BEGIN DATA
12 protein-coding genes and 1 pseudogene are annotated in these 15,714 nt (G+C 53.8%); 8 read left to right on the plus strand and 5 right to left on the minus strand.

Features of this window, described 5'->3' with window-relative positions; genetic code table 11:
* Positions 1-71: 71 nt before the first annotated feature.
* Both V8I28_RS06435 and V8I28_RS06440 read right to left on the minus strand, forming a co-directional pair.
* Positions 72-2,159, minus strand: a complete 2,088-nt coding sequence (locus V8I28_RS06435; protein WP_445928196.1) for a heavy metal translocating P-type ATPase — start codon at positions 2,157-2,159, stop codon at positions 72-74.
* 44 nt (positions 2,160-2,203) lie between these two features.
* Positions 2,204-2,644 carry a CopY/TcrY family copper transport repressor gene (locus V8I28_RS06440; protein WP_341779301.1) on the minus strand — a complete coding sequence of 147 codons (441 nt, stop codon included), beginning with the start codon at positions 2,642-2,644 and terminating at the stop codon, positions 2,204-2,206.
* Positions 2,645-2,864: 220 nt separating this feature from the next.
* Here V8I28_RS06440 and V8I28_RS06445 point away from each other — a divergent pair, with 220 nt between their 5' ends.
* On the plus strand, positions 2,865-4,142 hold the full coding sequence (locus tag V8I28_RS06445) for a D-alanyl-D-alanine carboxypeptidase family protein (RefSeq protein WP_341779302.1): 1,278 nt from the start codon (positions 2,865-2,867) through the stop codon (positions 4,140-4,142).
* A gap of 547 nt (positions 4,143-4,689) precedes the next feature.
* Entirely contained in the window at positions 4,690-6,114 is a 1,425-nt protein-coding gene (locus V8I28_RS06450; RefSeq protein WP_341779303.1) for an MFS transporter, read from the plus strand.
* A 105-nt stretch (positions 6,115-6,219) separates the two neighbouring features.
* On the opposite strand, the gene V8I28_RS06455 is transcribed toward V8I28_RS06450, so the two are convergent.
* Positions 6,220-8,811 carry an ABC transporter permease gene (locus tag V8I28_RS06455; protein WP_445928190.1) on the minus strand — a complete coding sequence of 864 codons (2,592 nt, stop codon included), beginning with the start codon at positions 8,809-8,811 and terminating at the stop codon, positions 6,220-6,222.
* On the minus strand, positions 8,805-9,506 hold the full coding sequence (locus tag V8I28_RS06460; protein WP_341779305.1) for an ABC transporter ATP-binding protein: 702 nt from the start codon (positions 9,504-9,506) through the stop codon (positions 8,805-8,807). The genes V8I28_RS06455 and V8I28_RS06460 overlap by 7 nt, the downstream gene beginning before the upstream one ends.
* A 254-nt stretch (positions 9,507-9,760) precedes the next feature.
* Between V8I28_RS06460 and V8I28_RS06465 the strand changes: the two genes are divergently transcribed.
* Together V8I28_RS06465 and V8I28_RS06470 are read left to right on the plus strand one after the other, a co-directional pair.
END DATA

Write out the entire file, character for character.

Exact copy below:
12 protein-coding genes and 1 pseudogene are annotated in these 15,714 nt (G+C 53.8%); 8 read left to right on the plus strand and 5 right to left on the minus strand.

Features of this window, described 5'->3' with window-relative positions; genetic code table 11:
* Positions 1-71: 71 nt before the first annotated feature.
* Both V8I28_RS06435 and V8I28_RS06440 read right to left on the minus strand, forming a co-directional pair.
* Positions 72-2,159, minus strand: a complete 2,088-nt coding sequence (locus V8I28_RS06435; protein WP_445928196.1) for a heavy metal translocating P-type ATPase — start codon at positions 2,157-2,159, stop codon at positions 72-74.
* 44 nt (positions 2,160-2,203) lie between these two features.
* Positions 2,204-2,644 carry a CopY/TcrY family copper transport repressor gene (locus V8I28_RS06440; protein WP_341779301.1) on the minus strand — a complete coding sequence of 147 codons (441 nt, stop codon included), beginning with the start codon at positions 2,642-2,644 and terminating at the stop codon, positions 2,204-2,206.
* Positions 2,645-2,864: 220 nt separating this feature from the next.
* Here V8I28_RS06440 and V8I28_RS06445 point away from each other — a divergent pair, with 220 nt between their 5' ends.
* On the plus strand, positions 2,865-4,142 hold the full coding sequence (locus tag V8I28_RS06445) for a D-alanyl-D-alanine carboxypeptidase family protein (RefSeq protein WP_341779302.1): 1,278 nt from the start codon (positions 2,865-2,867) through the stop codon (positions 4,140-4,142).
* A gap of 547 nt (positions 4,143-4,689) precedes the next feature.
* Entirely contained in the window at positions 4,690-6,114 is a 1,425-nt protein-coding gene (locus V8I28_RS06450; RefSeq protein WP_341779303.1) for an MFS transporter, read from the plus strand.
* A 105-nt stretch (positions 6,115-6,219) separates the two neighbouring features.
* On the opposite strand, the gene V8I28_RS06455 is transcribed toward V8I28_RS06450, so the two are convergent.
* Positions 6,220-8,811 carry an ABC transporter permease gene (locus tag V8I28_RS06455; protein WP_445928190.1) on the minus strand — a complete coding sequence of 864 codons (2,592 nt, stop codon included), beginning with the start codon at positions 8,809-8,811 and terminating at the stop codon, positions 6,220-6,222.
* On the minus strand, positions 8,805-9,506 hold the full coding sequence (locus tag V8I28_RS06460; protein WP_341779305.1) for an ABC transporter ATP-binding protein: 702 nt from the start codon (positions 9,504-9,506) through the stop codon (positions 8,805-8,807). The genes V8I28_RS06455 and V8I28_RS06460 overlap by 7 nt, the downstream gene beginning before the upstream one ends.
* A 254-nt stretch (positions 9,507-9,760) precedes the next feature.
* Between V8I28_RS06460 and V8I28_RS06465 the strand changes: the two genes are divergently transcribed.
* Together V8I28_RS06465 and V8I28_RS06470 are read left to right on the plus strand one after the other, a co-directional pair.